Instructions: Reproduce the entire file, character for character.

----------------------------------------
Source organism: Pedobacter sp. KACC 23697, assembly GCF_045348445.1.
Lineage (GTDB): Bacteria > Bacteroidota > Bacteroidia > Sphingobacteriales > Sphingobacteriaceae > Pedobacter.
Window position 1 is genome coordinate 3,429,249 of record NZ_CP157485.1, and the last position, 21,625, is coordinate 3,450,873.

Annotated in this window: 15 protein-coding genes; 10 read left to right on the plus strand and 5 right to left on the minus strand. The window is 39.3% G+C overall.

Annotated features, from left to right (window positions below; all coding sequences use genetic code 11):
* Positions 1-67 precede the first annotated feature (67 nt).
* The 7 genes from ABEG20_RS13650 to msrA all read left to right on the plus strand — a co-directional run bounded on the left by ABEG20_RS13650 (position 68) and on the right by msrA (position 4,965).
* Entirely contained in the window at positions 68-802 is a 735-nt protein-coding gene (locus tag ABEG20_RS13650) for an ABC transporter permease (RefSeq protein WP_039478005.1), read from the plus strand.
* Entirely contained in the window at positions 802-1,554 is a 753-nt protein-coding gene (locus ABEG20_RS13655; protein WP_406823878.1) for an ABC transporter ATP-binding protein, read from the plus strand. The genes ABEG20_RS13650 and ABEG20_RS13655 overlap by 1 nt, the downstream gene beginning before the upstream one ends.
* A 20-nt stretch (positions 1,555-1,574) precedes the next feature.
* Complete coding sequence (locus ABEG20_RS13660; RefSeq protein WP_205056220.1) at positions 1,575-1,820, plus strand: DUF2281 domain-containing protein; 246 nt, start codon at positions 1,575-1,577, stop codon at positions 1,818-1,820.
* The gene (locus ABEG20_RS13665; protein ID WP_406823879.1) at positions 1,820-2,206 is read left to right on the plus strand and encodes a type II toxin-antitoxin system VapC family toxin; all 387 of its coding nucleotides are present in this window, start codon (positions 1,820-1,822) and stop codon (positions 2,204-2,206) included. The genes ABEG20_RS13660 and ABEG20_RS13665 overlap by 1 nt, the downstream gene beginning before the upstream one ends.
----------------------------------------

Source organism: Pedobacter sp. KACC 23697, assembly GCF_045348445.1.
Lineage (GTDB): Bacteria > Bacteroidota > Bacteroidia > Sphingobacteriales > Sphingobacteriaceae > Pedobacter.
Window position 1 is genome coordinate 3,429,249 of record NZ_CP157485.1, and the last position, 21,625, is coordinate 3,450,873.

Annotated in this window: 15 protein-coding genes; 10 read left to right on the plus strand and 5 right to left on the minus strand. The window is 39.3% G+C overall.

Annotated features, from left to right (window positions below; all coding sequences use genetic code 11):
* Positions 1-67 precede the first annotated feature (67 nt).
* The 7 genes from ABEG20_RS13650 to msrA all read left to right on the plus strand — a co-directional run bounded on the left by ABEG20_RS13650 (position 68) and on the right by msrA (position 4,965).
* Entirely contained in the window at positions 68-802 is a 735-nt protein-coding gene (locus tag ABEG20_RS13650) for an ABC transporter permease (RefSeq protein WP_039478005.1), read from the plus strand.
* Entirely contained in the window at positions 802-1,554 is a 753-nt protein-coding gene (locus ABEG20_RS13655; protein WP_406823878.1) for an ABC transporter ATP-binding protein, read from the plus strand. The genes ABEG20_RS13650 and ABEG20_RS13655 overlap by 1 nt, the downstream gene beginning before the upstream one ends.
* A 20-nt stretch (positions 1,555-1,574) precedes the next feature.
* Complete coding sequence (locus ABEG20_RS13660; RefSeq protein WP_205056220.1) at positions 1,575-1,820, plus strand: DUF2281 domain-containing protein; 246 nt, start codon at positions 1,575-1,577, stop codon at positions 1,818-1,820.
* The gene (locus ABEG20_RS13665; protein ID WP_406823879.1) at positions 1,820-2,206 is read left to right on the plus strand and encodes a type II toxin-antitoxin system VapC family toxin; all 387 of its coding nucleotides are present in this window, start codon (positions 1,820-1,822) and stop codon (positions 2,204-2,206) included. The genes ABEG20_RS13660 and ABEG20_RS13665 overlap by 1 nt, the downstream gene beginning before the upstream one ends.